My practice focuses on the law of contract – that is, the law relating to agreements between people and organisations. Quite often, I am called upon to advise on the pros and cons of an agreement, or to help tighten it up. But more frequently I deal with situations where people/organisations have agreed to do something but then disagree, or even fall out with each other. In such circumstances, there are a number of options open to you – negotiation, arbitration, mediation, bringing your case to court.
My experience has centred on private clients and small/medium-sized enterprises. I’ve acted for numerous firms including building contractors, private security businesses, website developers and high street retailers, as well as private individuals with day jobs.
I also deal with queries and problems arising out of the law of trusts, which sometimes overlap with the law of contract. The law of trusts is complex, but in essence it allows the court to recognise that there can be two different owners of property. This means that the true or ‘beneficial’ owner can be found by the court, even if another person has a documentation stating that he is the owner. So trusts are a useful tool for working out who really owns what.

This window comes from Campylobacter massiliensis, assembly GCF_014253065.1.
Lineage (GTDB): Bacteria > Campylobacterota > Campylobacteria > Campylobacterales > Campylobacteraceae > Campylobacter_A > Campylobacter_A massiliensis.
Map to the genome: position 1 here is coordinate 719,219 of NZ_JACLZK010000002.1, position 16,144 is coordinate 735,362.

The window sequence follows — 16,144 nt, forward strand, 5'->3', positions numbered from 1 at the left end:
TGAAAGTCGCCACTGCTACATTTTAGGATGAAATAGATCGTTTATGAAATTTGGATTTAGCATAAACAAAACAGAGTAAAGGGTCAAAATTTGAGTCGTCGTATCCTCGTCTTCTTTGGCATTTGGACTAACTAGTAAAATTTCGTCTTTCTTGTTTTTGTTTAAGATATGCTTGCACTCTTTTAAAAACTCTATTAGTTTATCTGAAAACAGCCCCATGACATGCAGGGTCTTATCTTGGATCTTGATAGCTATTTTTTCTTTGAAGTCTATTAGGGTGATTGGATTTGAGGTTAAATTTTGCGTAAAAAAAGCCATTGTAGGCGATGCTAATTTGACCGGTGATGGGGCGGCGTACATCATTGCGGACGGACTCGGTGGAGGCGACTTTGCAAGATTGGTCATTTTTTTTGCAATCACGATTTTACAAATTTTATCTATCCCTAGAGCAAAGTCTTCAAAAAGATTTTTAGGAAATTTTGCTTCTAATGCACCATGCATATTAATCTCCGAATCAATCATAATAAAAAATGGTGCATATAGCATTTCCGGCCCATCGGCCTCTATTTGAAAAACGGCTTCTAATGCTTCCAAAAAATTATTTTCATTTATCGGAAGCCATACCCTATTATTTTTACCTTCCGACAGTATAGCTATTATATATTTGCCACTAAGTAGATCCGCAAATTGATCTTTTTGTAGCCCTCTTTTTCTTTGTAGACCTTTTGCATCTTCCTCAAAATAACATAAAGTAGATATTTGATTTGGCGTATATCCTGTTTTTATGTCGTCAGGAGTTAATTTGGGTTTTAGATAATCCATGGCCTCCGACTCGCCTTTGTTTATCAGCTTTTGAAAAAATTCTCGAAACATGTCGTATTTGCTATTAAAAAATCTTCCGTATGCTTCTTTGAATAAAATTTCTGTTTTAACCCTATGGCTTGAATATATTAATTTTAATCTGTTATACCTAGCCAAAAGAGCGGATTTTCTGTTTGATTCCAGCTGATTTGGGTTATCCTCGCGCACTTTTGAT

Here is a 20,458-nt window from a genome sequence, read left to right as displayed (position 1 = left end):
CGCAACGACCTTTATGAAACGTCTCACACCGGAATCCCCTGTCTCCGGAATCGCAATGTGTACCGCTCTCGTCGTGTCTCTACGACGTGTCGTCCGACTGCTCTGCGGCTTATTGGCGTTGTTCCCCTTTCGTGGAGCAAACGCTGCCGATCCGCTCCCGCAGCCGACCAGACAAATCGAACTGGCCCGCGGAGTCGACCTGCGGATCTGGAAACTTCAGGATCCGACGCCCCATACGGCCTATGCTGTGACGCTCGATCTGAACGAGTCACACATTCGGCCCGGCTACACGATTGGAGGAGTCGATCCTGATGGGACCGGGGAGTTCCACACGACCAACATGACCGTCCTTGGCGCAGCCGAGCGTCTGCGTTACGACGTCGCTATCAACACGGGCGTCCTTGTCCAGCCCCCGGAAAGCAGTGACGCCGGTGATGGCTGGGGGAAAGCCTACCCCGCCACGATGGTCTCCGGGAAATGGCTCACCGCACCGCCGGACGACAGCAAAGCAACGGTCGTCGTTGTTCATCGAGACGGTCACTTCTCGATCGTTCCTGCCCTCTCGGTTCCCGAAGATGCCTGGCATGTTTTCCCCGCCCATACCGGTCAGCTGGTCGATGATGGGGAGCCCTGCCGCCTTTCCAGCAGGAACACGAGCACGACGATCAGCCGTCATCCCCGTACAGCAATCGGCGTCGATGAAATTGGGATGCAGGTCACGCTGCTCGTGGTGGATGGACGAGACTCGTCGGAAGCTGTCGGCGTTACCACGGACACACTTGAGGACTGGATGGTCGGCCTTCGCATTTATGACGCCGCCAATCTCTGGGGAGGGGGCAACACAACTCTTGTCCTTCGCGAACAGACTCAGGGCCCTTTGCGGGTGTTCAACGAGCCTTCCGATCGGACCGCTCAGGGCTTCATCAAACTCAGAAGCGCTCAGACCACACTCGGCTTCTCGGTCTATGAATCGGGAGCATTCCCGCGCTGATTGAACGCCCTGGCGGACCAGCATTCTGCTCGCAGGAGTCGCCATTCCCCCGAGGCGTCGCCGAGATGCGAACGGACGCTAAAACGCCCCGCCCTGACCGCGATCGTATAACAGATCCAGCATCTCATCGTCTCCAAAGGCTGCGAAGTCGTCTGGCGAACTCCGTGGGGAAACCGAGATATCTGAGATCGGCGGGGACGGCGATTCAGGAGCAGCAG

Like a lot of modern lawyers I have been trained in an environment of horror at the expense and risks of going to court, and I devote a lot of time to helping my clients understand these problems, even if that means I advise them to go no further, or in some other way tell them something they might not want to hear. I like to think in the long-run my clients will thank me for this.
Having said that, experience has taught me that it is almost always sensible to take legal advice early on – at the stage when you sense there might be a problem, rather than when the problem has emerged or, having emerged, has mutated into something much bigger. I understand that nobody wants to spend money on lawyers. What we’re selling is not desirable, like a designer watch or a handbag. But almost without exception, the longer you leave it to take advice the more likely it is that costs increase unnecessarily, tempers often fray equally unnecessarily and your chances of a happy or at least satisfactory outcome are diminished.
In this vein, I learned a long time ago always to keep a cool head in a dispute: it makes one’s assessment more rational and, if you find out you’re in the wrong, it’s easier to admit it and move on. So my approach is patient, obsessive, candid, pragmatic.
Therefore: please be prepared to take advice early, and listen even to unwelcome advice. You can always get a second opinion.
Finally, cost. I always try to give up front estimates of likely overall costs. These are estimates because quite often one does not know how long a case will go on for. In other cases, for a one-off instruction, I almost always quote fixed fees, so the work is done no matter how long it ends up taking
B -v- I was a dispute between two companies over the precise meaning of a contract they had agreed. I represented B. At stake was up to £60,000. I was involved early on in the dispute and was able to assist in reaching a resolution preventing the case going to court, and both parties were able to walk away, with my client winning £40,000.